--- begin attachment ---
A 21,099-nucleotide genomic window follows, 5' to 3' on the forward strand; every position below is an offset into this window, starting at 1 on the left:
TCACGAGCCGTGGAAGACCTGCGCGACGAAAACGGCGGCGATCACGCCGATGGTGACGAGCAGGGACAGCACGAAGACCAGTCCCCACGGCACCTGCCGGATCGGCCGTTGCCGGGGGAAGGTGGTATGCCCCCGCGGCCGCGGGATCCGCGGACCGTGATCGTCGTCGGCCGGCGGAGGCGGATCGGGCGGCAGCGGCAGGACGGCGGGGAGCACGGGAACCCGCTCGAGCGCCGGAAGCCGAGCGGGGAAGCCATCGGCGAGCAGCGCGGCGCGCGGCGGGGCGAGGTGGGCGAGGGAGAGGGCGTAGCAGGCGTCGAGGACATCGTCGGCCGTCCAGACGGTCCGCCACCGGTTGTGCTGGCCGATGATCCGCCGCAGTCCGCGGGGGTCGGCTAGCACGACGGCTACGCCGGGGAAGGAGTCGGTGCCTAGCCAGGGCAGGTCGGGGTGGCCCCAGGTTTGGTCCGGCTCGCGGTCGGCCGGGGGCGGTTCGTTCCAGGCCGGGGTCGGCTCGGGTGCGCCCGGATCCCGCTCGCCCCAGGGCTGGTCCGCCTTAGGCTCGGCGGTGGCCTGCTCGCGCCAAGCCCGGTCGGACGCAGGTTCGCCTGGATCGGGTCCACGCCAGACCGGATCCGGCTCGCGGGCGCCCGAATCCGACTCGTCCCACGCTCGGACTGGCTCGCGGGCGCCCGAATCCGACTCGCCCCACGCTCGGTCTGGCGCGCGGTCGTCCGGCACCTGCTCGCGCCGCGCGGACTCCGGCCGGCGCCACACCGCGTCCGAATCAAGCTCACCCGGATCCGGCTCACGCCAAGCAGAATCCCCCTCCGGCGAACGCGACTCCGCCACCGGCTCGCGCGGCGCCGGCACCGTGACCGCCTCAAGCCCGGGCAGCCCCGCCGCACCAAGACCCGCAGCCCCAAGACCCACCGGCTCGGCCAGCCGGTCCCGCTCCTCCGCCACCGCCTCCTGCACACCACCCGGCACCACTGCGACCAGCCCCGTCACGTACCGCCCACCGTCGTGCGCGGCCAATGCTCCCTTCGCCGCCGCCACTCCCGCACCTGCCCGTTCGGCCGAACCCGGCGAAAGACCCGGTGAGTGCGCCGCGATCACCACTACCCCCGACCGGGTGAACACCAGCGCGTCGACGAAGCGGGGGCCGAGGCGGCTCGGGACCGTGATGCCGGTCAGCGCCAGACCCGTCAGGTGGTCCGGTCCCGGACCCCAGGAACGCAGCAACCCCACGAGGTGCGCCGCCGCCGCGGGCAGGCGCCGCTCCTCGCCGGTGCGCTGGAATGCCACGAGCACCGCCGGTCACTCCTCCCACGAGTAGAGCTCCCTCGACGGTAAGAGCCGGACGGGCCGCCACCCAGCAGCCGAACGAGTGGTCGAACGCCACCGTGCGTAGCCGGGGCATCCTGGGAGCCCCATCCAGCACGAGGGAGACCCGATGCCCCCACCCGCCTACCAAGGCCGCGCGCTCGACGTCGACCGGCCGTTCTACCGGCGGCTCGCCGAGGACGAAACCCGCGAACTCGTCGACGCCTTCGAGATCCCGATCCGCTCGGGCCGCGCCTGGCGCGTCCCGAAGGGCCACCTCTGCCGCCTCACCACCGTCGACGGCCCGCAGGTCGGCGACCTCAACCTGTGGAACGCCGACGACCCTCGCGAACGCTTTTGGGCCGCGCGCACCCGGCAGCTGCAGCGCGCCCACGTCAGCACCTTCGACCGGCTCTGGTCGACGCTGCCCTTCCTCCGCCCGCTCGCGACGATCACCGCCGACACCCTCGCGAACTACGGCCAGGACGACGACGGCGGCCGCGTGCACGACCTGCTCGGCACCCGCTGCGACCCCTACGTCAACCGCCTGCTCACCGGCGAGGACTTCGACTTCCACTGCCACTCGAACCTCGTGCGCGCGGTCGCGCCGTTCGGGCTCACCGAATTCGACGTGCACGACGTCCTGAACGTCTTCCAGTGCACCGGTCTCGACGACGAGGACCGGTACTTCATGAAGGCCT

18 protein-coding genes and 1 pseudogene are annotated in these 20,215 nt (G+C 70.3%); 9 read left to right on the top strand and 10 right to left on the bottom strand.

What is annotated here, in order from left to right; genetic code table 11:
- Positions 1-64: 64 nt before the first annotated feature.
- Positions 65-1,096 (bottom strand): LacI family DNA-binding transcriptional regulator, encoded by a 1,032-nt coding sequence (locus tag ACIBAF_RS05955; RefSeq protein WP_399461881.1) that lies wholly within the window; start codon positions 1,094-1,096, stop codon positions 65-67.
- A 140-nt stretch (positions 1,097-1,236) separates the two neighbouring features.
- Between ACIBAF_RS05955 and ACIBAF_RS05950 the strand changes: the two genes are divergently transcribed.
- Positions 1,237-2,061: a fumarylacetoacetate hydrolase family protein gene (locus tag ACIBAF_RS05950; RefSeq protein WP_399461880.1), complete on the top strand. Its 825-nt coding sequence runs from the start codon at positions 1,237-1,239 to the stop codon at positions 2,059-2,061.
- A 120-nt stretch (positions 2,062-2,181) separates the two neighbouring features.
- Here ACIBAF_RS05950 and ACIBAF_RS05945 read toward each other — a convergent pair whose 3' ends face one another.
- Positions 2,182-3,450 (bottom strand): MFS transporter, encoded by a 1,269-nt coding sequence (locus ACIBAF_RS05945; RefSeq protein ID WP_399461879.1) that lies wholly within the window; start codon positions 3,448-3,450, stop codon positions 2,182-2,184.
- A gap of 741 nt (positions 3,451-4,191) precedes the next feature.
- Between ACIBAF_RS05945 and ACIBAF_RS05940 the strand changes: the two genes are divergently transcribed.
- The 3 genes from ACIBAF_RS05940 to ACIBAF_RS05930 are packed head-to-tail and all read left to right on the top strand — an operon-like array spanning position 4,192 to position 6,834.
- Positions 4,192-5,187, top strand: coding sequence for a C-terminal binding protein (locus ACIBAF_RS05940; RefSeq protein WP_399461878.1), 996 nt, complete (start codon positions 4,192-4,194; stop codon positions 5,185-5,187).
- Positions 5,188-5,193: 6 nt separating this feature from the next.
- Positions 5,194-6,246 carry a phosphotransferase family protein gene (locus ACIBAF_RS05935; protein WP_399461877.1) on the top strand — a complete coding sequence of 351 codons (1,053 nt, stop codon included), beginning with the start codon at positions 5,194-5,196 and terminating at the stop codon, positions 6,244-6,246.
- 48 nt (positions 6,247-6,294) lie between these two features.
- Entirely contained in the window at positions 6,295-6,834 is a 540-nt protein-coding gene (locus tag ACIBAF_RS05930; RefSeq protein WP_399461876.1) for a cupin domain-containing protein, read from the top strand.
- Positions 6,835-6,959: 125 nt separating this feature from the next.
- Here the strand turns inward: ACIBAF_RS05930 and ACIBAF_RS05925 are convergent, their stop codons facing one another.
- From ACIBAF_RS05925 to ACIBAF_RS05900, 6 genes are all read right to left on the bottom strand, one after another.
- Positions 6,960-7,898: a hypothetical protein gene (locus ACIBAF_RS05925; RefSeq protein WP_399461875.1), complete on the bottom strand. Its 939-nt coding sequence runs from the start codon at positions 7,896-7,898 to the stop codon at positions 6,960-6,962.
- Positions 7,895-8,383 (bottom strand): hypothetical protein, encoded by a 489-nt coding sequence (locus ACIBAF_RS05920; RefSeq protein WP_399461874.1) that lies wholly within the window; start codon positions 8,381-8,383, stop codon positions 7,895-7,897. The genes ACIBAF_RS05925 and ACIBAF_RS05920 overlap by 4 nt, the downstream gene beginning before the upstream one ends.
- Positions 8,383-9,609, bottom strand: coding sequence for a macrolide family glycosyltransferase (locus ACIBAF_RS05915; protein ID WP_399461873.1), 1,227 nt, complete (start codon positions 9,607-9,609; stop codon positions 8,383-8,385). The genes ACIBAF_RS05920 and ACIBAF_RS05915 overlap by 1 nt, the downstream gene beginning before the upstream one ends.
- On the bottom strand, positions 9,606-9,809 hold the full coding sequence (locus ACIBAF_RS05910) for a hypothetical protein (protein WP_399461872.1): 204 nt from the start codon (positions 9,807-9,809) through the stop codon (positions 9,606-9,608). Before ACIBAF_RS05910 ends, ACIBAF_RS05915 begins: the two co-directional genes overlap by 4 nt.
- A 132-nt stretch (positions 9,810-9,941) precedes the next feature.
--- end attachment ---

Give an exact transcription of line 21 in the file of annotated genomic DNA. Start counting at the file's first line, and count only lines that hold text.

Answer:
- Positions 6,835-6,959: 125 nt separating this feature from the next.